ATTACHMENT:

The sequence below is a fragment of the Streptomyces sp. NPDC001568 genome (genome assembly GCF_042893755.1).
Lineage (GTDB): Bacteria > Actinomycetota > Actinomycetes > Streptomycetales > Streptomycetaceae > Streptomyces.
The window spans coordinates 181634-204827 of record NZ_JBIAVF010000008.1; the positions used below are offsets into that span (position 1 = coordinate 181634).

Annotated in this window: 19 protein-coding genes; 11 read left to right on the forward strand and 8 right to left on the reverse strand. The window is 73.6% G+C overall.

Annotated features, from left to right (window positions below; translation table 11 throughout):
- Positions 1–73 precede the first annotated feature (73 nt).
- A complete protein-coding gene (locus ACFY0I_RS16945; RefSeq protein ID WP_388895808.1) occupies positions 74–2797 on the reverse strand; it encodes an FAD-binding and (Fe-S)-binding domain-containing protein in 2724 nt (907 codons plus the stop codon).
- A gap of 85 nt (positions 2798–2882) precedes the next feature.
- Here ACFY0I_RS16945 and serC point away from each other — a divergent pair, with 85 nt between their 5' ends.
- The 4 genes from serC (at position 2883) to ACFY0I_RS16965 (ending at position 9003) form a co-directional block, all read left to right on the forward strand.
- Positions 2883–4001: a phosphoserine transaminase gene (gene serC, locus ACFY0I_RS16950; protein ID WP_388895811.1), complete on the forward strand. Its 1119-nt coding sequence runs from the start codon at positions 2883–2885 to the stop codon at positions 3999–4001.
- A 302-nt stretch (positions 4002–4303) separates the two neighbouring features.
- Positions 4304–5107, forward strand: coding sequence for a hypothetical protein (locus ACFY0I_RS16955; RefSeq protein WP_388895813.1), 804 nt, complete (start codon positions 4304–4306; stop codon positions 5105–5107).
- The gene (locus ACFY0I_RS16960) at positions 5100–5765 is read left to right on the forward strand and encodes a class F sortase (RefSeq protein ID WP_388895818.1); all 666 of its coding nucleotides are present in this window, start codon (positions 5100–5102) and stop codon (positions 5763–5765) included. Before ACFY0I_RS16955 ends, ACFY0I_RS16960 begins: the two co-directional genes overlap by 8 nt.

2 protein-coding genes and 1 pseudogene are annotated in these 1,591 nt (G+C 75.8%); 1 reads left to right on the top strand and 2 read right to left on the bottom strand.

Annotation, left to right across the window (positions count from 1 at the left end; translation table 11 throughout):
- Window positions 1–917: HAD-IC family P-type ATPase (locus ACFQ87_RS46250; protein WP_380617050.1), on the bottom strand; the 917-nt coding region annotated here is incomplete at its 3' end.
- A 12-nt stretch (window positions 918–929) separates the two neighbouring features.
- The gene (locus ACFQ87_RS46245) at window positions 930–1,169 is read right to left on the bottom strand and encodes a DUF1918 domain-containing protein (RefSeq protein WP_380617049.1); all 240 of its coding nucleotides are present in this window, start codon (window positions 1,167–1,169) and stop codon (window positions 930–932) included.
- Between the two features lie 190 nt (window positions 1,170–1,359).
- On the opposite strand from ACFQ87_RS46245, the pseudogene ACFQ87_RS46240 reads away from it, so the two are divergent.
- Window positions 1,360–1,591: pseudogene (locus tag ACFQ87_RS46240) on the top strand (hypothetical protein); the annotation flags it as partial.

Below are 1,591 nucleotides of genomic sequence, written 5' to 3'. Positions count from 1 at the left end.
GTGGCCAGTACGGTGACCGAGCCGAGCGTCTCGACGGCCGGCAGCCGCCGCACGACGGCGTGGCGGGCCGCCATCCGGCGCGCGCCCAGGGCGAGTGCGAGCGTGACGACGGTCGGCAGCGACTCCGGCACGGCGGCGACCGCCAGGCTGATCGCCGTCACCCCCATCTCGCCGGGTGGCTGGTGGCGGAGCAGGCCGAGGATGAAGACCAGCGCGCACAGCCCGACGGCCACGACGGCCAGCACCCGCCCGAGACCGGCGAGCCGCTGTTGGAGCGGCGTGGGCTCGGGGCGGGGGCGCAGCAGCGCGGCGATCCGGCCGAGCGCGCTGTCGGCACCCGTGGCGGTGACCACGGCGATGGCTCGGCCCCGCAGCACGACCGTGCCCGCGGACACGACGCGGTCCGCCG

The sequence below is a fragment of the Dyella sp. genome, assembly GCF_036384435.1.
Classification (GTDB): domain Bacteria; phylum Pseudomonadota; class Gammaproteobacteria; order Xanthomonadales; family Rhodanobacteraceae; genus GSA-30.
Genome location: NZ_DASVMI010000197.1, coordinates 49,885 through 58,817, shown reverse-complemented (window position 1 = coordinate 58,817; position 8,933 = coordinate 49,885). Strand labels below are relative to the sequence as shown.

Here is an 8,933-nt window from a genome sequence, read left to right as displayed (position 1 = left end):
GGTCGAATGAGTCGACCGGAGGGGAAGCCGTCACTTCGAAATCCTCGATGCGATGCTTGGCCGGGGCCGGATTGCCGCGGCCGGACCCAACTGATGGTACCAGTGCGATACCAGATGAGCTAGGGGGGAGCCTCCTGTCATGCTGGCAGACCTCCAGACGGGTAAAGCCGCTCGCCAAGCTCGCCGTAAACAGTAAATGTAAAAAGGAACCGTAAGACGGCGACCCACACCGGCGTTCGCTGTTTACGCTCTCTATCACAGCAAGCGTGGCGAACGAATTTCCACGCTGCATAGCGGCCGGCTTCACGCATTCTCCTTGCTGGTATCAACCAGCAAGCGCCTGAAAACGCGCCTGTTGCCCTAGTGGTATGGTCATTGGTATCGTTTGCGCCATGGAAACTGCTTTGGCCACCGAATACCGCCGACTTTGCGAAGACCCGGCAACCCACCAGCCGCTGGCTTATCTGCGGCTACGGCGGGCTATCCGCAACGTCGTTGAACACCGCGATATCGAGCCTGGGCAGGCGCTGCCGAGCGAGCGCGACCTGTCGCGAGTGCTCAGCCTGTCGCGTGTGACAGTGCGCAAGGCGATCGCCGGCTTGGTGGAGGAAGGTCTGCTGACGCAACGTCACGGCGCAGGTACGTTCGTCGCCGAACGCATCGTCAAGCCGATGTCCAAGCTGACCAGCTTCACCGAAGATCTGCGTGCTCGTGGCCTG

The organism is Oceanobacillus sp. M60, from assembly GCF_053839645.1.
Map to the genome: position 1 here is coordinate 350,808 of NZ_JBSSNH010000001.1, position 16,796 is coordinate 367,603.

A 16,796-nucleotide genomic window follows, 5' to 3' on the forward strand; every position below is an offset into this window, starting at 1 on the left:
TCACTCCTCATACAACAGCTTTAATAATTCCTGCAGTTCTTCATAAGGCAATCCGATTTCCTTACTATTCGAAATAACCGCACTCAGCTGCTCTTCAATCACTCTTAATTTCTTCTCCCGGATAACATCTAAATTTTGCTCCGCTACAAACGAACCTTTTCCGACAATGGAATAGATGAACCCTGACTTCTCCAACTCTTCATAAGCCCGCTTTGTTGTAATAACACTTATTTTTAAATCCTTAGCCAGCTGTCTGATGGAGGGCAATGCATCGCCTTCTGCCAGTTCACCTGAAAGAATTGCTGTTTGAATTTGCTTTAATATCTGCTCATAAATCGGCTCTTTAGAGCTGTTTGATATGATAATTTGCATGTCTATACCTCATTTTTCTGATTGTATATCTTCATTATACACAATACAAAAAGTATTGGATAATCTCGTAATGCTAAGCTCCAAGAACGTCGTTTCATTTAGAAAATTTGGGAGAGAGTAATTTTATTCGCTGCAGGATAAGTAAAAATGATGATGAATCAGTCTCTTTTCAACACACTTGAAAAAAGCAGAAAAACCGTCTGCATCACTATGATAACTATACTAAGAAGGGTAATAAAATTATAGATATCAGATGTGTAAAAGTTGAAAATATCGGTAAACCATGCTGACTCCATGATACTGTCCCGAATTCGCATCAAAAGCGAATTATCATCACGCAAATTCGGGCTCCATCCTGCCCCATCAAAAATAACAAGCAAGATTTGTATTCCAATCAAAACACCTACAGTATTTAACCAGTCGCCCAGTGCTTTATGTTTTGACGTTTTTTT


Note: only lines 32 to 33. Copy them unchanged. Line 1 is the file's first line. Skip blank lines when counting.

A 16,796-nucleotide genomic window follows, 5' to 3' on the forward strand; every position below is an offset into this window, starting at 1 on the left:
TCACTCCTCATACAACAGCTTTAATAATTCCTGCAGTTCTTCATAAGGCAATCCGATTTCCTTACTATTCGAAATAACCGCACTCAGCTGCTCTTCAATCACTCTTAATTTCTTCTCCCGGATAACATCTAAATTTTGCTCCGCTACAAACGAACCTTTTCCGACAATGGAATAGATGAACCCTGACTTCTCCAACTCTTCATAAGCCCGCTTTGTTGTAATAACACTTATTTTTAAATCCTTAGCCAGCTGTCTGATGGAGGGCAATGCATCGCCTTCTGCCAGTTCACCTGAAAGAATTGCTGTTTGAATTTGCTTTAATATCTGCTCATAAATCGGCTCTTTAGAGCTGTTTGATATGATAATTTGCATGTCTATACCTCATTTTTCTGATTGTATATCTTCATTATACACAATACAAAAAGTATTGGATAATCTCGTAATGCTAAGCTCCAAGAACGTCGTTTCATTTAGAAAATTTGGGAGAGAGTAATTTTATTCGCTGCAGGATAAGTAAAAATGATGATGAATCAGTCTCTTTTCAACACACTTGAAAAAAGCAGAAAAACCGTCTGCATCACTATGATAACTATACTAAGAAGGGTAATAAAATTATAGATATCAGATGTGTAAAAGTTGAAAATATCGGTAAACCATGCTGACTCCATGATACTGTCCCGAATTCGCATCAAAAGCGAATTATCATCACGCAAATTCGGGCTCCATCCTGCCCCATCAAAAATAACAAGCAAGATTTGTATTCCAATCAAAACACCTACAGTATTTAACCAGTCGCCCAGTGCTTTATGTTTTGACGTTTTTTT